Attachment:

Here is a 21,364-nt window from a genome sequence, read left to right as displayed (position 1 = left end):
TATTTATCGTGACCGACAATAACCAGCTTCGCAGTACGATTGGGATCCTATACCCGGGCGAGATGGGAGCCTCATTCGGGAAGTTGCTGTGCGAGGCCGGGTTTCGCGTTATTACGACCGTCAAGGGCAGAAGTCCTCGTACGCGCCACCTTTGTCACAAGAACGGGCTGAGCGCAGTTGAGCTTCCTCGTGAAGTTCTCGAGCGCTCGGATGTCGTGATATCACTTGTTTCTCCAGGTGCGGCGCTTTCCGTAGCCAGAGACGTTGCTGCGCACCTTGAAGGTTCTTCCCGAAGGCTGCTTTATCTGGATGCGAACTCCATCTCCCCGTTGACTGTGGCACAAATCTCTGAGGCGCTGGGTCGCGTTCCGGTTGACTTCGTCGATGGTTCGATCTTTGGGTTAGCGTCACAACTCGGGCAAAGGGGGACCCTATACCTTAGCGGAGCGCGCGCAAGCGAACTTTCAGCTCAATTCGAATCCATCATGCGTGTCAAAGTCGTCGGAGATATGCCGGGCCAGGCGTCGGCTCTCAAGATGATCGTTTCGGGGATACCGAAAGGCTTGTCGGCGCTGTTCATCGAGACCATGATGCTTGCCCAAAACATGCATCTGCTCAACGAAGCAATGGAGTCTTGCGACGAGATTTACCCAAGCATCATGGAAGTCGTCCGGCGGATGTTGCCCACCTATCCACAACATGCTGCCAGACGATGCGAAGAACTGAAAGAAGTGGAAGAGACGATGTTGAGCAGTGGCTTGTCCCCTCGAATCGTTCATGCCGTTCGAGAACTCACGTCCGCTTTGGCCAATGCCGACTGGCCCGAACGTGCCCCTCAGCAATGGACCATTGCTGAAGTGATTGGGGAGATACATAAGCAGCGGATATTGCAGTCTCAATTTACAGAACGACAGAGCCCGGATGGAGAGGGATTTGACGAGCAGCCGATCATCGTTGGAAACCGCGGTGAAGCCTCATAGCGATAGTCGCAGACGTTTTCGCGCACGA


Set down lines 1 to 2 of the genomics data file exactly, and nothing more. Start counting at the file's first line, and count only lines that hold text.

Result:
Here is a 21,364-nt window from a genome sequence, read left to right as displayed (position 1 = left end):
TATTTATCGTGACCGACAATAACCAGCTTCGCAGTACGATTGGGATCCTATACCCGGGCGAGATGGGAGCCTCATTCGGGAAGTTGCTGTGCGAGGCCGGGTTTCGCGTTATTACGACCGTCAAGGGCAGAAGTCCTCGTACGCGCCACCTTTGTCACAAGAACGGGCTGAGCGCAGTTGAGCTTCCTCGTGAAGTTCTCGAGCGCTCGGATGTCGTGATATCACTTGTTTCTCCAGGTGCGGCGCTTTCCGTAGCCAGAGACGTTGCTGCGCACCTTGAAGGTTCTTCCCGAAGGCTGCTTTATCTGGATGCGAACTCCATCTCCCCGTTGACTGTGGCACAAATCTCTGAGGCGCTGGGTCGCGTTCCGGTTGACTTCGTCGATGGTTCGATCTTTGGGTTAGCGTCACAACTCGGGCAAAGGGGGACCCTATACCTTAGCGGAGCGCGCGCAAGCGAACTTTCAGCTCAATTCGAATCCATCATGCGTGTCAAAGTCGTCGGAGATATGCCGGGCCAGGCGTCGGCTCTCAAGATGATCGTTTCGGGGATACCGAAAGGCTTGTCGGCGCTGTTCATCGAGACCATGATGCTTGCCCAAAACATGCATCTGCTCAACGAAGCAATGGAGTCTTGCGACGAGATTTACCCAAGCATCATGGAAGTCGTCCGGCGGATGTTGCCCACCTATCCACAACATGCTGCCAGACGATGCGAAGAACTGAAAGAAGTGGAAGAGACGATGTTGAGCAGTGGCTTGTCCCCTCGAATCGTTCATGCCGTTCGAGAACTCACGTCCGCTTTGGCCAATGCCGACTGGCCCGAACGTGCCCCTCAGCAATGGACCATTGCTGAAGTGATTGGGGAGATACATAAGCAGCGGATATTGCAGTCTCAATTTACAGAACGACAGAGCCCGGATGGAGAGGGATTTGACGAGCAGCCGATCATCGTTGGAAACCGCGGTGAAGCCTCATAGCGATAGTCGCAGACGTTTTCGCGCACGA